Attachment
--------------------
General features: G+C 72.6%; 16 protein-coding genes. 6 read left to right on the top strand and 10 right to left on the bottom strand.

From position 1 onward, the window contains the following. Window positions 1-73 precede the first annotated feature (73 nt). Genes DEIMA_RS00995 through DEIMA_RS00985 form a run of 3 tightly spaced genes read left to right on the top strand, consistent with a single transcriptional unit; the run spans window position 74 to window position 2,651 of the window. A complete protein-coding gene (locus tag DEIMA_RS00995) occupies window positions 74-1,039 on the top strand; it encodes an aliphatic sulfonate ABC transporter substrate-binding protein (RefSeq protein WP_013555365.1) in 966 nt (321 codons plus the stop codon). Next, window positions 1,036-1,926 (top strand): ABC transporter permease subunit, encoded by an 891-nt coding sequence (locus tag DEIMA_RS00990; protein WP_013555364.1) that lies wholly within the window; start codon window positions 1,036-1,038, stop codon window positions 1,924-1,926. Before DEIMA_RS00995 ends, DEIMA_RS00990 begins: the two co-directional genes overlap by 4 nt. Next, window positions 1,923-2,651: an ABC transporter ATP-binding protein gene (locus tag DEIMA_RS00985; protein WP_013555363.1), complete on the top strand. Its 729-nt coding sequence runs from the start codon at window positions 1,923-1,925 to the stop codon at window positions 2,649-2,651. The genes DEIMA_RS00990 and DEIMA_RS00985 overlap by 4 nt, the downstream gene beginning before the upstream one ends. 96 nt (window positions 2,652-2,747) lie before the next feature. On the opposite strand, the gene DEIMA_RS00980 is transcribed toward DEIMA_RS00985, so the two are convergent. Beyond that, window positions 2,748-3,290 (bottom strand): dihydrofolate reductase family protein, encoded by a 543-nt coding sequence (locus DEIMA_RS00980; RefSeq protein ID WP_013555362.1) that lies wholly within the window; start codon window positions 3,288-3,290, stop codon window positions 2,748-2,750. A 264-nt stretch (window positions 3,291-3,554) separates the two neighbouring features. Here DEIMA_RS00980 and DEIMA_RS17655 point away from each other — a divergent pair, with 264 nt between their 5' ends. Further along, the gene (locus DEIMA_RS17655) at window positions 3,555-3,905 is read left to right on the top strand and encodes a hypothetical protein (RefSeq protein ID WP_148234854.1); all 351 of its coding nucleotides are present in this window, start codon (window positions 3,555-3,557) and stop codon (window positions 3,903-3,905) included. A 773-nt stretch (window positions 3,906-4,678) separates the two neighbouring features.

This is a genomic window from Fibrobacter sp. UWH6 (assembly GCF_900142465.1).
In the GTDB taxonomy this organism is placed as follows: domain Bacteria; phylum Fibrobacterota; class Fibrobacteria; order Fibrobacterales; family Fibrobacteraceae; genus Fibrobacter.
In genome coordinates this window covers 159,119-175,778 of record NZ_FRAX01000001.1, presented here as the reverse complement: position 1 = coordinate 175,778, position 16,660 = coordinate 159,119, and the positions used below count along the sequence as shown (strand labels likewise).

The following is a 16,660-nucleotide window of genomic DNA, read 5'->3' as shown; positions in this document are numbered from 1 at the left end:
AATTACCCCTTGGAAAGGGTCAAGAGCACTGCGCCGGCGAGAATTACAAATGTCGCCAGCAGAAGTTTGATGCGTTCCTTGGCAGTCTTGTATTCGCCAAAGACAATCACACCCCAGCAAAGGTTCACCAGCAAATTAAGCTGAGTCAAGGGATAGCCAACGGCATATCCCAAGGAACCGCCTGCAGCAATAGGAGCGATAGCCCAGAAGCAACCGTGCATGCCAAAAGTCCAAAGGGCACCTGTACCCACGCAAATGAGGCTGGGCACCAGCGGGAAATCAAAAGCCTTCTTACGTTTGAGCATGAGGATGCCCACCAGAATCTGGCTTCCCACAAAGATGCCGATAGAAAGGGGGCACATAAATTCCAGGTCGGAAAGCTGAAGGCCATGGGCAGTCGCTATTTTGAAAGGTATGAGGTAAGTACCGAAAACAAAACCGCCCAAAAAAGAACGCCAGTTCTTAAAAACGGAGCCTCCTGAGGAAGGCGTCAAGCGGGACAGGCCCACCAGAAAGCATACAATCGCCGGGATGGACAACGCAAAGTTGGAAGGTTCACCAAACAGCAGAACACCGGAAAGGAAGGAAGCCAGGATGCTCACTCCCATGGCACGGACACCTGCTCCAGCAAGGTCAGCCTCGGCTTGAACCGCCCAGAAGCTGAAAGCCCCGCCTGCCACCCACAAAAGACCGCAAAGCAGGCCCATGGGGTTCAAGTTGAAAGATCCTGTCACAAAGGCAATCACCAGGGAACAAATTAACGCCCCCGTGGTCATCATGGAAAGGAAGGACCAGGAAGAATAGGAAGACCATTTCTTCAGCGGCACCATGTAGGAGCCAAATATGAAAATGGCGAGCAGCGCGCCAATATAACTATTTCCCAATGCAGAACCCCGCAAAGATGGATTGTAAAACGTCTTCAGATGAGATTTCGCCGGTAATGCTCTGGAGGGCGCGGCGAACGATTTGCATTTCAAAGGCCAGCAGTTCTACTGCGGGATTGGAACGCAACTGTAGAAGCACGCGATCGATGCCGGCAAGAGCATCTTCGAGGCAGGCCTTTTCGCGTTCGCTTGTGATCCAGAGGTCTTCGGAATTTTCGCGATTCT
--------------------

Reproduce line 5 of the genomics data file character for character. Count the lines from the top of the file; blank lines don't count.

In genome coordinates this window covers 159,119-175,778 of record NZ_FRAX01000001.1, presented here as the reverse complement: position 1 = coordinate 175,778, position 16,660 = coordinate 159,119, and the positions used below count along the sequence as shown (strand labels likewise).